Register to reply 
A Tricky Problemby Hyperreality
Tags: tricky 
Share this thread: 
#1
Nov1004, 01:56 AM

P: 203

My friend found this problem from Anton
Suppose that the auxiliary equation of the equation [tex]y'' + py' + qy = 0[/tex] has a distinct roots [tex]\mu[/tex] and [tex]m[/tex]. (a)Show that the function [tex]g_\mu(x) = \frac{e^{\mu x}  e^{mx} }{\mu  m}[/tex] is a solution of the differential equation (b)Use L'Hopital's rule to show that [tex]\lim_{\mu\rightarrow\ m} g_\mu(x) = xe^{mx}[/tex] I tried to proof this using the Doperator method to find the roots, it doesn't seem to work. There seems to be a simpler way of doing this, but I just can't see it. Any help is appreciated. 


#2
Nov1004, 04:24 AM

P: 646

Ok i havent given this much thought but try this ,
(Assuming that p and q are constant) Standard results of polynomials, p = mu + m q = mu*m Differentiate the function g(x) and substitute in the original equation to show that it satisfies the equation. the answer to b is trivial using L'Hospital, Differentiate numerator and denominator w.r.t mu, its easy to see that numerator differentiates to xe^(mu*x) and the denominator is 1. the limit evaluates to the required one easily.....  AI 


#3
Nov1004, 11:34 AM

P: 120

actually you dont have to use L'Hopital, just the plain definition of derivative, wich is more elegant i think :P



#4
Nov1004, 01:08 PM

Sci Advisor
HW Helper
P: 11,948

A Tricky Problem
I's definitely more elegant...
The auxiliary equation reads [tex]\lambda^2+p\lambda+q=0 [/tex] If u chose the solution with "+" to be"µ",and the one with "" to be "m",then its solutions verify identically the equation above,i.e. [tex] \mu^2+p\miu+q=0;m^2+pm+q=0 [/tex] Making the differentiations of "g" correctly and substituting into the original equation,after separating parts with [tex] \exp{\mux} [/tex] and [tex] \exp{mx} [/tex],will find exactly the 2 equations stated above,which actually will ensure you that g is a solution of th equation.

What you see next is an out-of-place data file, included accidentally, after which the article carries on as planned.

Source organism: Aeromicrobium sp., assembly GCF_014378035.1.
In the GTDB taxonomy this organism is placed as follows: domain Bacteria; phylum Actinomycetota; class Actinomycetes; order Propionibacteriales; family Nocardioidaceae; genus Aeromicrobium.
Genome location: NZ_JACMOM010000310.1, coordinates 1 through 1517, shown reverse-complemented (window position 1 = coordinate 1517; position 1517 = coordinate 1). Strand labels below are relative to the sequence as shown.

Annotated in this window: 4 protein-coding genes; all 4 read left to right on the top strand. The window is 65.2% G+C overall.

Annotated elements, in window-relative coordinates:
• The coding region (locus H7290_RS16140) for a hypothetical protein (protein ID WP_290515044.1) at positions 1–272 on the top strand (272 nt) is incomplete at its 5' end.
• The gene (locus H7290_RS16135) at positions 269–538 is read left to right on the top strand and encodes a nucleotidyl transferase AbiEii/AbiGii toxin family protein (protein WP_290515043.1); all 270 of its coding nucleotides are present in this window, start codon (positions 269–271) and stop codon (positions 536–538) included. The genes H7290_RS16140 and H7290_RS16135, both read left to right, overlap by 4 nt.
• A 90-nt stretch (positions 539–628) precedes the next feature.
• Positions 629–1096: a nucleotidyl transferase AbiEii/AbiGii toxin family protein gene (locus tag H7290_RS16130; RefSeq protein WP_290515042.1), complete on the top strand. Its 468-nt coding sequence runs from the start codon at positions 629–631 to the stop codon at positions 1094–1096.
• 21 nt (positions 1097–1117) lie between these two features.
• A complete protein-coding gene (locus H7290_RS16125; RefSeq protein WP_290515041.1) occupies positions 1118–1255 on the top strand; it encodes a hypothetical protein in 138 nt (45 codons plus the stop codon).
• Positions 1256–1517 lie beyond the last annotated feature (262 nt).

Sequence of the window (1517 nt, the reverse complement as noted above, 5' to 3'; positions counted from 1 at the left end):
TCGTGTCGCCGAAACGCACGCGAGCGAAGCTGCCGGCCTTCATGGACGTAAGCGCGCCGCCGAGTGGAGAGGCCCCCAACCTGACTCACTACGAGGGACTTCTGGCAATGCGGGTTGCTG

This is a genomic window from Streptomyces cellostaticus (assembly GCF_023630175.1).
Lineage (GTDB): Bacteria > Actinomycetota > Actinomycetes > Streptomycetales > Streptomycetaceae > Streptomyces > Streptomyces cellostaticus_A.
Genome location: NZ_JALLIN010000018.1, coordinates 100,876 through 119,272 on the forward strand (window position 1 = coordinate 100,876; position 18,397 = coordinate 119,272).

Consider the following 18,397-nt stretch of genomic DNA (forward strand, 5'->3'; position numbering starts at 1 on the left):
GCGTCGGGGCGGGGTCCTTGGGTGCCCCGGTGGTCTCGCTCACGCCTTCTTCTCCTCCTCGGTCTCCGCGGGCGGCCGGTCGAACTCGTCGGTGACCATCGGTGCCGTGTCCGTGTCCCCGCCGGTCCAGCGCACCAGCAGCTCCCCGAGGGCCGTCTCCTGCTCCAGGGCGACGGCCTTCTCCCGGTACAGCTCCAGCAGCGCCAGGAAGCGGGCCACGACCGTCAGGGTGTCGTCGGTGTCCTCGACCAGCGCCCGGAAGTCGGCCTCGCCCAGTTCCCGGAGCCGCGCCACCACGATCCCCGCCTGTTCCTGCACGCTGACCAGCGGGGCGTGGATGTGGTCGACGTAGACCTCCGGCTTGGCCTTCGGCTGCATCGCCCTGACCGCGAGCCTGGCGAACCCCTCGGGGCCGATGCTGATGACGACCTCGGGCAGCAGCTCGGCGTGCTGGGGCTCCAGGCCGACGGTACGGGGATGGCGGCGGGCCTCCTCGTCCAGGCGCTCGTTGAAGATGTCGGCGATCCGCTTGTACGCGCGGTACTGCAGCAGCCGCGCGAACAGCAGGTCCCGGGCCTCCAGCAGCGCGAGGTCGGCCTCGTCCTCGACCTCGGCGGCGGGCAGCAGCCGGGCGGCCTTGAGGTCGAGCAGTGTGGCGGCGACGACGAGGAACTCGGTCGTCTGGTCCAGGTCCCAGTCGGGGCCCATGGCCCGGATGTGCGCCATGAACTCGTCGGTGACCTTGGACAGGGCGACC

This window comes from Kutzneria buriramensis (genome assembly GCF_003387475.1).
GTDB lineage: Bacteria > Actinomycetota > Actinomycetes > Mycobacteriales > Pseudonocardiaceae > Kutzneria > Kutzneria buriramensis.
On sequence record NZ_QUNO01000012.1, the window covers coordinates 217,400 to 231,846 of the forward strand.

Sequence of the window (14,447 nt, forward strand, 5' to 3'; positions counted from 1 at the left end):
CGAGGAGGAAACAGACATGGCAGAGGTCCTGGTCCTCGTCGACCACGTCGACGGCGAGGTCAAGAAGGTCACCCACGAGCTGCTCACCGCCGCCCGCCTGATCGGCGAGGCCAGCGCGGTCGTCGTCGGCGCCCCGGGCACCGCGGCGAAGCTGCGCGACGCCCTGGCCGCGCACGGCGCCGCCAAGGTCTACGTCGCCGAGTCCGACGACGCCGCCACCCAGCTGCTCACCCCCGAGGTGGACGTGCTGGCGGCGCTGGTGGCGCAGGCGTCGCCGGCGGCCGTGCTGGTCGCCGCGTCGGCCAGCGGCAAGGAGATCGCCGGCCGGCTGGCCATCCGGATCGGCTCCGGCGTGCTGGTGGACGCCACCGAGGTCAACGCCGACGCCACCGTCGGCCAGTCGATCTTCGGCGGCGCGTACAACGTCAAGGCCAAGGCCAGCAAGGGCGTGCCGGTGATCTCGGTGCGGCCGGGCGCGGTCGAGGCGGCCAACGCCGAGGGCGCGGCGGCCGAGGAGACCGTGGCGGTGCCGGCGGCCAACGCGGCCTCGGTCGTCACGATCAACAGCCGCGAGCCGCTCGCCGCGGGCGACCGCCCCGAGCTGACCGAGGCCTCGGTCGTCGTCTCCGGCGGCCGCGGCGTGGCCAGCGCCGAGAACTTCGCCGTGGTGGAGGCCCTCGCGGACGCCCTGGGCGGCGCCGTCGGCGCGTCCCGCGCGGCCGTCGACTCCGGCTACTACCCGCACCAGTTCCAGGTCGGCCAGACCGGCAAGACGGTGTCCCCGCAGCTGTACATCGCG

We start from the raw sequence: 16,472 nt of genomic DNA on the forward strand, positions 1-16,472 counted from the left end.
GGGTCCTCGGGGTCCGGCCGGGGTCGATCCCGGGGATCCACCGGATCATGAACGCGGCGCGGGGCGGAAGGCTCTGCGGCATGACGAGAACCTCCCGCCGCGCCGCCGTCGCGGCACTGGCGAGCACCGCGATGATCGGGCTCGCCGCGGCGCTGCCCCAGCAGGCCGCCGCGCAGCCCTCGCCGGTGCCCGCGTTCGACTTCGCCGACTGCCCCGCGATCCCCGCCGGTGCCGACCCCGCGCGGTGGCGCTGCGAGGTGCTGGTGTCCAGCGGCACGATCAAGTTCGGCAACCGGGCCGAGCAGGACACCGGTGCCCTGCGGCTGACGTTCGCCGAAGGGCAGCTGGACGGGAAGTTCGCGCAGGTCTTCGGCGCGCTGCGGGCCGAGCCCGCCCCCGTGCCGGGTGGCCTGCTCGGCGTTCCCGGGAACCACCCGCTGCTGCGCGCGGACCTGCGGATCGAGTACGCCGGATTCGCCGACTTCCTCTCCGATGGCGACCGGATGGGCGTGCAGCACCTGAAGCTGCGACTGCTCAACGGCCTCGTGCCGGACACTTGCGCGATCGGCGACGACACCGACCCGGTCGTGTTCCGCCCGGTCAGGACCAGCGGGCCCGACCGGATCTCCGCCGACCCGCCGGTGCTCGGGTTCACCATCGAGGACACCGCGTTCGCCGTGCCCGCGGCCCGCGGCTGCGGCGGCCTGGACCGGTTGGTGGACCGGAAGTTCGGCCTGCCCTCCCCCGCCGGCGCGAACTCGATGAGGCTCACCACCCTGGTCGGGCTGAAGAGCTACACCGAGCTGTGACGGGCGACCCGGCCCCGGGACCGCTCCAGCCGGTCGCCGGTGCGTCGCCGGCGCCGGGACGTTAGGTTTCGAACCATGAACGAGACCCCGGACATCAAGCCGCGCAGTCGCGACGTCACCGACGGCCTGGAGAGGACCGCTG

#5
Nov1004, 01:17 PM

Sci Advisor
HW Helper
P: 11,948

1.It's irrelevant "which is which",as long as they are different. 2.Why would complicate that much???The general solution to the given ODE is a linear superposition of fundamental solutions,which are [tex] \exp{\mux} [/tex] and [tex] \exp{mx} [/tex] with arbitrary (hopefully noninfinite,in this case it applies,sice "µ" and "m"are different) coefficients,call them A and B.Who stops you from chosing [tex] A=\frac{1}{\mum};B=A [/tex] or viceversa,to find your solution without making any derivatives of the solution given??????? Bonehead... 


Register to reply 
Related Discussions  
My tricky wave problem. ehh its probably not tricky.  Introductory Physics Homework  15  
Tricky Problem...  Introductory Physics Homework  1  
Tricky Problem (at least for me)  Introductory Physics Homework  1  
A very tricky problem that im just not getting  Introductory Physics Homework  2  
Tricky problem  Advanced Physics Homework  2